Screen Reader - Basic Website Testing

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Testing with Screen Readers [Web pages]

When it comes to web accessibility, people with sight loss who use screen readers to complete online tasks is often the thing that people think of. This is where gaps appear. How do screen readers really work? Are they all the same? And why should you conduct screen reader testing on your website?

What are screen readers?

Screen readers are specialist text-to-speech software that can be used by people with varying degrees of sight loss to access website content, generally these applications are used on a computer or mobile device. They are designed to run on up-to-date operating systems, like Windows, iOS and Android. The content screen readers work with include but are not limited to emails, word processing, spread sheets, web pages and many other applications.

Screen readers work by announcing site content such as headings, links, non-link text, images and more; they do this via an installed speech synthesizer.

Along with speech output, some screen reader applications allow the user to enhance the visual aspect of content altering the appearance of a web page. An example of this is the user increasing the size of the whole screen, changing mouse pointers, or adapting the screen colour. These changes are helpful for users who have limited vision or even users with colour blindness.

Many severely sight impaired users cannot accurately navigate web content with a mouse, so they will typically control their screen reader using only keyboard commands. This enables them to use a computer to perform the same tasks as a sighted user, but not all screen readers are the same. As with most technologies, there are several options to choose from. These can be either paid-for or free. Some come built-in to the user’s device, such as the software that runs on the Android or iOS platforms.

Free: NVDA, Windows Narrator, VoiceOver (macOS/iOS).

Paid-for: JAWS [Job Access With Speech], Dolphin SuperNova.

Screen reader Setup – at first logon

Please Note: It is advisable to enable Focus visual cues to allow sighted users to see where the software is whilst on a webpage. This is recommended as screen readers use an invisible cursor to move around any webpage. To enable this feature if it is not already on, please see below.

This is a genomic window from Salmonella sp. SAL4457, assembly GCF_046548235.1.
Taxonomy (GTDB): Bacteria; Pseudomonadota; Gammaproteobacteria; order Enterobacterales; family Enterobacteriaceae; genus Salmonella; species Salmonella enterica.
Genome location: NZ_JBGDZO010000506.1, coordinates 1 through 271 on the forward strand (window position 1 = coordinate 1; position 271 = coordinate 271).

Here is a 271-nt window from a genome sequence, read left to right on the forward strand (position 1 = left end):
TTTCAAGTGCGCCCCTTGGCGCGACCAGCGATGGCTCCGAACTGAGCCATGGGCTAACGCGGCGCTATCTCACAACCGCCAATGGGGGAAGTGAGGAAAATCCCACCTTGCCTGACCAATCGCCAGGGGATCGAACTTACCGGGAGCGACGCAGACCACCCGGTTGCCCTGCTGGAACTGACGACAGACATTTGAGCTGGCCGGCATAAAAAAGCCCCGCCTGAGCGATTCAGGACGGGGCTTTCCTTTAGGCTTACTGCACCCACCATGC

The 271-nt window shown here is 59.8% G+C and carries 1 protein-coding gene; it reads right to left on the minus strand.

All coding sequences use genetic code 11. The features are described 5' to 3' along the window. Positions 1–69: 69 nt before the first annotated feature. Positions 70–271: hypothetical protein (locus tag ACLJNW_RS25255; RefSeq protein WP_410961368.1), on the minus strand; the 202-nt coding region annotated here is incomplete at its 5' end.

Focus mode is already turned on in JAWS, on a webpage you will see the red box around the focal point as demonstrated below.

Image of the Focus box that JAWS puts around an element.


Focus mode is already turned on in Narrator. When the application starts you should see a coloured box like in the below image.

image of the Focus box around an element with Narrator


The Focus highlighting option within NVDA is not enabled to start with and needs to be turned on. To do this please do the following.

Press windows key plus B to go to the system tray

Locate NVDA with left or right arrow and press the application key when on it [or right mouse click]

Go to preferences, then Settings and press enter.

Arrow down to Vision, then press tab until you get to Enable Highlighting, and press spacebar to select the option.

Tab to the OK button and press enter.

Image of the focus box with NVDA

Testing using specific keystrokes

With all screen readers you can move through links in various ways. Some SR allow you to move directly on the live page from one to the other, but also allow the user to list links to move and digest the information.

JAWS, JAWS Key + F7 – This is a specific to only show Links.

Narrator, Insert or Caps Lock + F7 Opens a dialogue selection.

NVDA, NVDA Key + F7 Opens a dialogue selection.

Headings information

JAWS, JAWS Key + F6 – This is a specific to only show Headings.

Narrator, Insert or Caps Lock + F6 Opens a dialogue selection. Select headings.

NVDA, NVDA Key + F7 Opens a dialogue selection. Select headings.

Form Fields